The planned Crowned Ridge electrical wind project, owned by NextEra Energy Resources, moved a step closer to realization Monday night when the Codington County Board of Adjustment unanimously approved a conditional use permit allowing for the construction of 164 wind towers in northern Codington County.
The board’s approval came after a five-hour meeting where board members, which included Codington County Commission Chair Myron Johnson, heard public testimony from a few dozen citizens and energy representatives both for and against the project.
“We gave everyone who wanted to speak an opportunity to speak,” Johnson told the Public Opinion Tuesday.
The board’s approval comes a week after the South Dakota Public Utilities Commission gave its approval for the similar Dakota Range I and II, which is owned by Xcel Energy, wind projects to construct up to 72 turbines and related facilities, including maintenance and support structures as well as associated electrical transmission lines, across approximately 44,500 acres in northeast Codington County as well as Grant County. Apex Clean Energy has plans for Dakota Range III and IV in the works within that same area.
According to documents associated with the meeting, the 164 towers, totaling approximately 370 megawatts, would be spread out across the Germantown, Leola, Rauville, Waverly and Kranzburg townships. NextEra Energy plans to build more towers within the Crowned Range project in Grant and Deuel counties, pending possible approval from those counties. If the construction of those towers is authorized in those counties, the Crowned Ridge farm could have an electrical capacity of 600 megawatts.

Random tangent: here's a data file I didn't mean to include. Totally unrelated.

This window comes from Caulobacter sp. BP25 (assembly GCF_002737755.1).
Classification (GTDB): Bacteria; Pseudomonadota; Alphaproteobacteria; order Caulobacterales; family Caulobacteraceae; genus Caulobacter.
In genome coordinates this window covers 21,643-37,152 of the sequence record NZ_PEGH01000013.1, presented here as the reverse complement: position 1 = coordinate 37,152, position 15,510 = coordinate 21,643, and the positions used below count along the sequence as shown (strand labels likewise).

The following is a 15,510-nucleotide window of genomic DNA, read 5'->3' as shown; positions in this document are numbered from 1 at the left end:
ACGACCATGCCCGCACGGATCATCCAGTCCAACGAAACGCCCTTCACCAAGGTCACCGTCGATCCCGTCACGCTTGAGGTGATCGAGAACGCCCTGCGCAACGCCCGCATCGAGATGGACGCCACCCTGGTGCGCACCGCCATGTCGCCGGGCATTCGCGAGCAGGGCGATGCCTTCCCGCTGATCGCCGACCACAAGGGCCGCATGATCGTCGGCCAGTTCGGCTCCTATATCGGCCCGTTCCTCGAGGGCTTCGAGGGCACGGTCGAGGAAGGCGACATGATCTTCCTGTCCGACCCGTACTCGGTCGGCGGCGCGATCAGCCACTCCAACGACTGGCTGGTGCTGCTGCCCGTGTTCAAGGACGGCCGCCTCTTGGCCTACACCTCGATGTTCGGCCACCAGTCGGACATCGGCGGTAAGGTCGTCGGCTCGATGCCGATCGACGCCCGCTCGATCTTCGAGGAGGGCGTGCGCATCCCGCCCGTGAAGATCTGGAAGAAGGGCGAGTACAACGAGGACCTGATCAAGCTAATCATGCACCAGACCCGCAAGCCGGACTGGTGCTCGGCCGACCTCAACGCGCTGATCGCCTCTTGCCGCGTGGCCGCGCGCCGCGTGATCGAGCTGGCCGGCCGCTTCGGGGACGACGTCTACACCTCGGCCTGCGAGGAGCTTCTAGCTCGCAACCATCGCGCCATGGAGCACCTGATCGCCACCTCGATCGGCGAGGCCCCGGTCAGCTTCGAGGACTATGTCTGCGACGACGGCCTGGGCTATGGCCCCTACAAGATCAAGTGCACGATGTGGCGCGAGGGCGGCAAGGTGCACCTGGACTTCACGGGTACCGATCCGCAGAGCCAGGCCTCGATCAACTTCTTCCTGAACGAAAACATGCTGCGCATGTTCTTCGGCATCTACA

According to a document submitted by Tyler Wilhelm, NextEra Energy project manager, each tower is expected to measure approximately 485 feet tall, including the blades.
Even when taking the split reaction to the project into account, Johnson said the planning commission approved the project’s requested conditional use permit with a big picture in mind.
“After listening to about 30 hours of testimony (which included public hearings on recently revised wind ordinances), researching it and getting information from other counties and wind farms… we do the best that we can and look at what’s best for the entire county. Not just for a few individuals,” Johnson said. “We have to understand that we have a lot of natural resources. We can do a lot of things as a county if we work together.”
With the county board’s approval, Johnson said the Crowned Ridge project will go before the PUC for consideration. According to Johnson, that hearing could come later this month or next month.
In the event all permits are issued, Wilhelm’s document anticipates the Crowned Ridge wind project would break ground this winter with the goal of beginning commercial operation the following winter.
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